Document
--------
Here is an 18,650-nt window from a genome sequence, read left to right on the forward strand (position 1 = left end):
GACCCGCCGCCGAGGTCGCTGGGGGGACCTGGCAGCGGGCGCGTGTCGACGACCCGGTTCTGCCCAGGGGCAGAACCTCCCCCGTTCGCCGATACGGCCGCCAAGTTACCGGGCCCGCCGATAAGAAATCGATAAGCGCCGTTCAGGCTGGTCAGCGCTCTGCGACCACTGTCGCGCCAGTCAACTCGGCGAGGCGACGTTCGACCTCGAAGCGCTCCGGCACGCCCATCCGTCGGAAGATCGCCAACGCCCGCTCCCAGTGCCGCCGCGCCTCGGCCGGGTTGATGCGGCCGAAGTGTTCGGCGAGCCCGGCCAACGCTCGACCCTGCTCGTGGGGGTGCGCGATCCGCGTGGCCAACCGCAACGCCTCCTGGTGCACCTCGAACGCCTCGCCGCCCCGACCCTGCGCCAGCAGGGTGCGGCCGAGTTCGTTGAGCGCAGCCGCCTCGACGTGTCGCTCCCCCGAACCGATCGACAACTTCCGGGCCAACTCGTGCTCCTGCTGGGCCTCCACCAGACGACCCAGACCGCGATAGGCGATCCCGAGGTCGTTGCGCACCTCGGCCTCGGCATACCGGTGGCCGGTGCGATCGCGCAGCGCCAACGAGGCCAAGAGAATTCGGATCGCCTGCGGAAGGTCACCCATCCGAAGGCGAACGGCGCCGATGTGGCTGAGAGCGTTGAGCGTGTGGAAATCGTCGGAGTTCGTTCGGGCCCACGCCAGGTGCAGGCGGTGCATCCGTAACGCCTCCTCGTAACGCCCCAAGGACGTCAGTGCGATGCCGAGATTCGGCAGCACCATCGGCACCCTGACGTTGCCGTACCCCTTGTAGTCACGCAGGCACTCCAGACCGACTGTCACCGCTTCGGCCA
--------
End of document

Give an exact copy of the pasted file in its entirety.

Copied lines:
Here is an 18,650-nt window from a genome sequence, read left to right on the forward strand (position 1 = left end):
GACCCGCCGCCGAGGTCGCTGGGGGGACCTGGCAGCGGGCGCGTGTCGACGACCCGGTTCTGCCCAGGGGCAGAACCTCCCCCGTTCGCCGATACGGCCGCCAAGTTACCGGGCCCGCCGATAAGAAATCGATAAGCGCCGTTCAGGCTGGTCAGCGCTCTGCGACCACTGTCGCGCCAGTCAACTCGGCGAGGCGACGTTCGACCTCGAAGCGCTCCGGCACGCCCATCCGTCGGAAGATCGCCAACGCCCGCTCCCAGTGCCGCCGCGCCTCGGCCGGGTTGATGCGGCCGAAGTGTTCGGCGAGCCCGGCCAACGCTCGACCCTGCTCGTGGGGGTGCGCGATCCGCGTGGCCAACCGCAACGCCTCCTGGTGCACCTCGAACGCCTCGCCGCCCCGACCCTGCGCCAGCAGGGTGCGGCCGAGTTCGTTGAGCGCAGCCGCCTCGACGTGTCGCTCCCCCGAACCGATCGACAACTTCCGGGCCAACTCGTGCTCCTGCTGGGCCTCCACCAGACGACCCAGACCGCGATAGGCGATCCCGAGGTCGTTGCGCACCTCGGCCTCGGCATACCGGTGGCCGGTGCGATCGCGCAGCGCCAACGAGGCCAAGAGAATTCGGATCGCCTGCGGAAGGTCACCCATCCGAAGGCGAACGGCGCCGATGTGGCTGAGAGCGTTGAGCGTGTGGAAATCGTCGGAGTTCGTTCGGGCCCACGCCAGGTGCAGGCGGTGCATCCGTAACGCCTCCTCGTAACGCCCCAAGGACGTCAGTGCGATGCCGAGATTCGGCAGCACCATCGGCACCCTGACGTTGCCGTACCCCTTGTAGTCACGCAGGCACTCCAGACCGACTGTCACCGCTTCGGCCA